TABLE 5-1 Vehicle Mass Reduction Targets for PNGV Goal 3 Vehicle

System

Current Vehicle (lb)

PNGV Vehicle Target (lb)

% Mass Reduction

Body

1,134

566

50

Chassis

1,101

550

50

Powertrain

868

781

10

Fuel/Other

137

63

55

Curb Weight

3,240

1,960

40

SOURCE: PNGV, 1995.

materials for candidate powertrain components, such as fuel cells, flywheels, and ultracapacitors. However, no major studies in this area have yet been initiated by the PNGV Materials and Structures Team. Therefore, the present discussion is limited to materials for vehicle body structure.

Steel

Steel is the dominant material in use today for automotive body structures. Efforts sponsored by the American Iron and Steel Institute (AISI) are underway to reduce the weight of steel-intensive vehicles by 20 percent or more through improved design techniques, advances in manufacturing technology, and wider use of high-strength steels. An analytical study by the Ultralight Steel Auto Body international consortium forecasts a weight of 205 kg (450 lb) for a body-in-white 3, based on incorporation in the design of off-the-shelf, near-term approaches that relate primarily to Goals 1 and 2 (Martin, 1995). Although increased use of high-strength steel was included in the study, weight reductions were achieved primarily through design approaches rather than new materials. Such considerations are applicable to other metallic materials. Current activities form a basis for exploring and using more advanced technologies directed toward Goal 3 needs.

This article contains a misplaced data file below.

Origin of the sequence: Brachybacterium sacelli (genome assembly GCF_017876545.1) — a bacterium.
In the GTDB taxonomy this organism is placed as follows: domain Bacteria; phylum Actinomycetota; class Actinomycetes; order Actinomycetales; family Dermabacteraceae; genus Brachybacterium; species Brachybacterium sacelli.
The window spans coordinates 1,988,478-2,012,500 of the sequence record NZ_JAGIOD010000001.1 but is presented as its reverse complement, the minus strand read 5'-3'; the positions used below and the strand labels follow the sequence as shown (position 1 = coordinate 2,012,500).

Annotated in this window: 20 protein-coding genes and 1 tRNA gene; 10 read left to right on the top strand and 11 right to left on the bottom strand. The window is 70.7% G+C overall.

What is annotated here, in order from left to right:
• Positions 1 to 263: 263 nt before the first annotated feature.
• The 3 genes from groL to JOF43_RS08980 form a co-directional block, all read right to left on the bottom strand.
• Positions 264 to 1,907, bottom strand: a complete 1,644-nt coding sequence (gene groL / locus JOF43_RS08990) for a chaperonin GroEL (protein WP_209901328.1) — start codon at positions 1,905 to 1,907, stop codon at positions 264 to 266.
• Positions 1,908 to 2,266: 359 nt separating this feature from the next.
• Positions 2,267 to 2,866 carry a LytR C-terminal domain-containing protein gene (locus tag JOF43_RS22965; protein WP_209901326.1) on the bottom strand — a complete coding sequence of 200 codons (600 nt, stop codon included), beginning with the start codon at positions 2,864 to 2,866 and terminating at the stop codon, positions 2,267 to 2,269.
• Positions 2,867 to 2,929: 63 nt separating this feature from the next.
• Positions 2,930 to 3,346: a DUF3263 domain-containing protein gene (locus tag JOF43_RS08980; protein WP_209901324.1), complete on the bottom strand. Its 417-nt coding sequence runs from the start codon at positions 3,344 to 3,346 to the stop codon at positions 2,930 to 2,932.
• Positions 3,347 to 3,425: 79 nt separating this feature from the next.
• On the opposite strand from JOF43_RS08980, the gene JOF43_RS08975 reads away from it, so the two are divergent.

Ongoing studies are investigating steel-based materials with improved strength, ductility, and stiffness-to-weight ratio; methods for strengthening after forming are also being considered. Manufacturing studies are addressing increases in production rates for new processes for stamping and assembly, including challenges in joining dissimilar materials, such as the welding of steel to aluminum. A major focus is the development of a systems-based design approach that can be implemented on a desktop computer-aided design system rather than requiring a mainframe supercomputer, with associated accessibility problems. An important issue, yet to be addressed by the PNGV, relates to the

3  

Defined as the vehicle assembly, comprising the assembled but unpainted body, excluding glass, trim, and chassis items.



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